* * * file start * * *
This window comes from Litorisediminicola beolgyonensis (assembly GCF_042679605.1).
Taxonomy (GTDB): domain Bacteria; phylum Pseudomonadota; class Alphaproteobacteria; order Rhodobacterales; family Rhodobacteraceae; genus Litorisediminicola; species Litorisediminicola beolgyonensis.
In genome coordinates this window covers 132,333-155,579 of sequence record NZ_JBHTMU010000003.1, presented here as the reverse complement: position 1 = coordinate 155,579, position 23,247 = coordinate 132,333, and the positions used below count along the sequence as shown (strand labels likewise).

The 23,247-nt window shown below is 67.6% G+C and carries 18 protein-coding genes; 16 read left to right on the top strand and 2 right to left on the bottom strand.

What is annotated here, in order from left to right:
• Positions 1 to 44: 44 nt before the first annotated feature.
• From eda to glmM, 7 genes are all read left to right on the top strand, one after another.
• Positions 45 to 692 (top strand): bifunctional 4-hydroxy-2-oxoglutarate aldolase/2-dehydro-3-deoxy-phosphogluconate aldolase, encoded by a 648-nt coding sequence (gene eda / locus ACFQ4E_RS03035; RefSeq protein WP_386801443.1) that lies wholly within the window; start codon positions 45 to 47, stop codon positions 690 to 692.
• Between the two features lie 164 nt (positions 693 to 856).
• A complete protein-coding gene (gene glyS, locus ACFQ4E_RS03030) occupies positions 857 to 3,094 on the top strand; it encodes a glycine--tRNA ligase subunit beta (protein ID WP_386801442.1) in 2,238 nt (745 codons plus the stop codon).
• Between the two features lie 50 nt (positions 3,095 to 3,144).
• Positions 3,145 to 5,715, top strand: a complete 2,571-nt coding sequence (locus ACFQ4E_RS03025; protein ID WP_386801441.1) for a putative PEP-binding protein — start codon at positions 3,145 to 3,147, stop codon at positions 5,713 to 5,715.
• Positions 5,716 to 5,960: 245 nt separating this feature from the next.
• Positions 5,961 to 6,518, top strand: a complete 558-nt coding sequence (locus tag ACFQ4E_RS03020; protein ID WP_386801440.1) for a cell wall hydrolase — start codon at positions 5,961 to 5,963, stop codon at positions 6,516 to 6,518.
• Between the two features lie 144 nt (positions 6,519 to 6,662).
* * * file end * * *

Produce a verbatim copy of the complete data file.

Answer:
This window comes from Litorisediminicola beolgyonensis (assembly GCF_042679605.1).
Taxonomy (GTDB): domain Bacteria; phylum Pseudomonadota; class Alphaproteobacteria; order Rhodobacterales; family Rhodobacteraceae; genus Litorisediminicola; species Litorisediminicola beolgyonensis.
In genome coordinates this window covers 132,333-155,579 of sequence record NZ_JBHTMU010000003.1, presented here as the reverse complement: position 1 = coordinate 155,579, position 23,247 = coordinate 132,333, and the positions used below count along the sequence as shown (strand labels likewise).

The 23,247-nt window shown below is 67.6% G+C and carries 18 protein-coding genes; 16 read left to right on the top strand and 2 right to left on the bottom strand.

What is annotated here, in order from left to right:
• Positions 1 to 44: 44 nt before the first annotated feature.
• From eda to glmM, 7 genes are all read left to right on the top strand, one after another.
• Positions 45 to 692 (top strand): bifunctional 4-hydroxy-2-oxoglutarate aldolase/2-dehydro-3-deoxy-phosphogluconate aldolase, encoded by a 648-nt coding sequence (gene eda / locus ACFQ4E_RS03035; RefSeq protein WP_386801443.1) that lies wholly within the window; start codon positions 45 to 47, stop codon positions 690 to 692.
• Between the two features lie 164 nt (positions 693 to 856).
• A complete protein-coding gene (gene glyS, locus ACFQ4E_RS03030) occupies positions 857 to 3,094 on the top strand; it encodes a glycine--tRNA ligase subunit beta (protein ID WP_386801442.1) in 2,238 nt (745 codons plus the stop codon).
• Between the two features lie 50 nt (positions 3,095 to 3,144).
• Positions 3,145 to 5,715, top strand: a complete 2,571-nt coding sequence (locus ACFQ4E_RS03025; protein ID WP_386801441.1) for a putative PEP-binding protein — start codon at positions 3,145 to 3,147, stop codon at positions 5,713 to 5,715.
• Positions 5,716 to 5,960: 245 nt separating this feature from the next.
• Positions 5,961 to 6,518, top strand: a complete 558-nt coding sequence (locus tag ACFQ4E_RS03020; protein ID WP_386801440.1) for a cell wall hydrolase — start codon at positions 5,961 to 5,963, stop codon at positions 6,516 to 6,518.
• Between the two features lie 144 nt (positions 6,519 to 6,662).